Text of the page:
Nobody wants the United States government to remain shut down. That, at least, is the official line. John Boehner, Republican Speaker of the House of Representatives that is refusing to sign over the money required to put 800,000 public employees back to work, told reporters: “This isn’t some damn game! The American people don’t want their government shut down and neither do I. All we’re asking for is to sit down and have a discussion.”
Someone should tell that to the congressmen on his party’s right flank, because from the start, the Tea Party caucus has been demanding that the Obama adminstration’s biggest legislative achievement be gutted in return for a temporary extension of credit. The Affordable Care Act, which is now almost always referred to as ObamaCare, is a giant step towards government-run healthcare in the United States and, to conservatives, the most hated law in the land.
But law it is, having made its way through Congress and survived a challenge at the Supreme Court. Barack Obama has run for president on the promise of health care reform and won, twice. It is unprecedented for the party in opposition to refuse to fund the government because it objects to a piece of legislation. “This is a matter of saying: ‘give me all your money or I’ll shoot your children and if you don’t, then you will be the murderer,’” said Congressional scholar Tom Mann, of the Brookings Institution.
As a result of the shutdown, 70% of intelligence agency employees have been sent home. “The damage will be insidious,” spy chief James Clapper told the Senate Judiciary Committee. “Each day that goes by, the jeopardy increases.” At the National Institutes of Health, children with cancer who had signed up for clinical trials were turned away, along with hundreds of other patients.
Nine million people dependent on the Women, Infants and Children nutrition programme will soon stop receiving food assistance, the Environmental Protection Agency is all but closed and another 1.3 million public employees deemed “essential” are working with no guarantee they will be paid in the near future. Conservative media is making much of the huge number of non-essential workers – as if 95% of the Department of Education’s staff could be laid off and nobody would notice the difference.
“We’ve passed the witching hour of midnight, and the sky didn’t fall,” said Iowa congressman Steve King, a leading member of the Tea Party caucus. “Now the pressure will build on both sides.” Steve Pearce, elected to the House three years ago by one of the most conservative districts in the country, said he could not in good conscience cast a vote to keep the government open: “At times, you must act on principle and not ask what cost.”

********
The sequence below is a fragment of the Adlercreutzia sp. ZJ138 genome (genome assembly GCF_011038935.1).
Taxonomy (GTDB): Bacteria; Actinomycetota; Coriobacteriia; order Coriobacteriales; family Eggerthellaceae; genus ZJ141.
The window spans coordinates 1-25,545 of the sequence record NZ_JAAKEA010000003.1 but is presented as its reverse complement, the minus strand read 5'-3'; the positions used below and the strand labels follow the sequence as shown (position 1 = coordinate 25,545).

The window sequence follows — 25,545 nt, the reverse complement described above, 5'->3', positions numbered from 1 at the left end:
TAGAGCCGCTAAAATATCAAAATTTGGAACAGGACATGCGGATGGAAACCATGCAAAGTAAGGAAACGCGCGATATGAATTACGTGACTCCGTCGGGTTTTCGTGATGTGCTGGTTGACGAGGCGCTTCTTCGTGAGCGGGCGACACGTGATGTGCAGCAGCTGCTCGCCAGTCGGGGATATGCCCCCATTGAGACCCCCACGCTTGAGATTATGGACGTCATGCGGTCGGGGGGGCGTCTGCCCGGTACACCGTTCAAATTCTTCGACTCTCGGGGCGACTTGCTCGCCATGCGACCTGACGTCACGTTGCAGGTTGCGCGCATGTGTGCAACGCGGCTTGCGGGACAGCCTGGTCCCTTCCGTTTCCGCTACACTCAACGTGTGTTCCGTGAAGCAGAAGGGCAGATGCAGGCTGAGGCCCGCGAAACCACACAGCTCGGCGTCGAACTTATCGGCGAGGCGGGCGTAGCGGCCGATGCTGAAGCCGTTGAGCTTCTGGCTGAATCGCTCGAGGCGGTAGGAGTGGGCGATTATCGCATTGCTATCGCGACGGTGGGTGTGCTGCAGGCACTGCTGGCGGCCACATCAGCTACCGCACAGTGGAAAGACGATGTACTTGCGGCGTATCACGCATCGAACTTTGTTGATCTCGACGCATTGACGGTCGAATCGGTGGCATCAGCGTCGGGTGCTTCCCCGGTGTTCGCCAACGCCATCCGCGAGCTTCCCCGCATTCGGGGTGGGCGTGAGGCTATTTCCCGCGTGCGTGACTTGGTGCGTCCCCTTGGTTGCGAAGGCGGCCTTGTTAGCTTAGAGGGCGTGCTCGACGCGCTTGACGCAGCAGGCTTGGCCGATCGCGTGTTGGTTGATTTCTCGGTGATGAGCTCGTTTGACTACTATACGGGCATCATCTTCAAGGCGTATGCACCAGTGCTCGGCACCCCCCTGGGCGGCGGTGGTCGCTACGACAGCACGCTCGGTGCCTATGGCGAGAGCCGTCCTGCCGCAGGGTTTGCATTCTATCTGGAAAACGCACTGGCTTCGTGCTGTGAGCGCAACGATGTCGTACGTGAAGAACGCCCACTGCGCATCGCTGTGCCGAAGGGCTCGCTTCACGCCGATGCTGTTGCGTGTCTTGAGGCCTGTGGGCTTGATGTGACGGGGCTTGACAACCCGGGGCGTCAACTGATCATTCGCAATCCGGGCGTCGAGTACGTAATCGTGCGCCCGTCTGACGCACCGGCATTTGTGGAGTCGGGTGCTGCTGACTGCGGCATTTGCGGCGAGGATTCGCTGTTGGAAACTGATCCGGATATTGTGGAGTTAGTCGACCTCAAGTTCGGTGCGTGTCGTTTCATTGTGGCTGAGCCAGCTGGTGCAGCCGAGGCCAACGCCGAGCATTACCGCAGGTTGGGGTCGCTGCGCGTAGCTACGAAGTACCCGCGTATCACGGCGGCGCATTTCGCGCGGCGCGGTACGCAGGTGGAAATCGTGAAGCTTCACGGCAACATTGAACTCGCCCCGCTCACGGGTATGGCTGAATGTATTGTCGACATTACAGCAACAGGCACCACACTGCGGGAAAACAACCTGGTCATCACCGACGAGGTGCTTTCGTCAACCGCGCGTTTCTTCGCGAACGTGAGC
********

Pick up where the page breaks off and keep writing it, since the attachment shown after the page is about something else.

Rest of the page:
On August 21, Congressman Mark Meadows sent an open letter to Boehner urging him to block health care reform by starving the government of money. The letter was signed by seventy-nine other members of the House. This is the core of the Tea Party resistance: eighty Representatives from the South, Midwest and rural Pennsylvania, seventy-nine of them white and seventy-six of them men. In the America they represent, Mitt Romney won the last presidential election in a landslide.
Their constituencies are significantly whiter and somewhat less educated than the average congressional district. Back home, Obama and his health care reform are deeply unpopular. The congressmen believe in their cause and see no reason to negotiate, even if their intransigence imperils national security and takes the USA to the brink of defaulting on its debts. “The Republican establishment made a pact with an extreme populist, radical force,” said Mann. “Now they’re being controlled by that element, and they’re terrified of rejecting them.”
The gerrymandering that helped Republicans retain control of the House despite winning 1.5 million fewer votes than Democrats in 2012 has also deepened ideological polarisation on Capitol Hill. As the only challenge these congressmen need fear is from the right, there is no incentive to compromise. “Being the one who’s the loudest or the most obnoxious gets people running to the computer to donate,” said Shane Larson, Legislative Director for the Communications Workers of America. “It’s financially beneficial to a lot of these politicians to be part of the dysfunction.”
The holdouts are by no means universally popular with their fellow Republicans. Influential conservative commentator Charles Krauthammer dubbed them “the suicide caucus,” for the way in which they are leading the Grand Old Party (GOP) “over a cliff” by shutting down the government. California congressman Devin Nunes, one of the most vocal moderates in the House, went further. “[They are] lemmings with suicide vests,” he said. “They have to be more than just a lemming. Because jumping to your death is not enough.”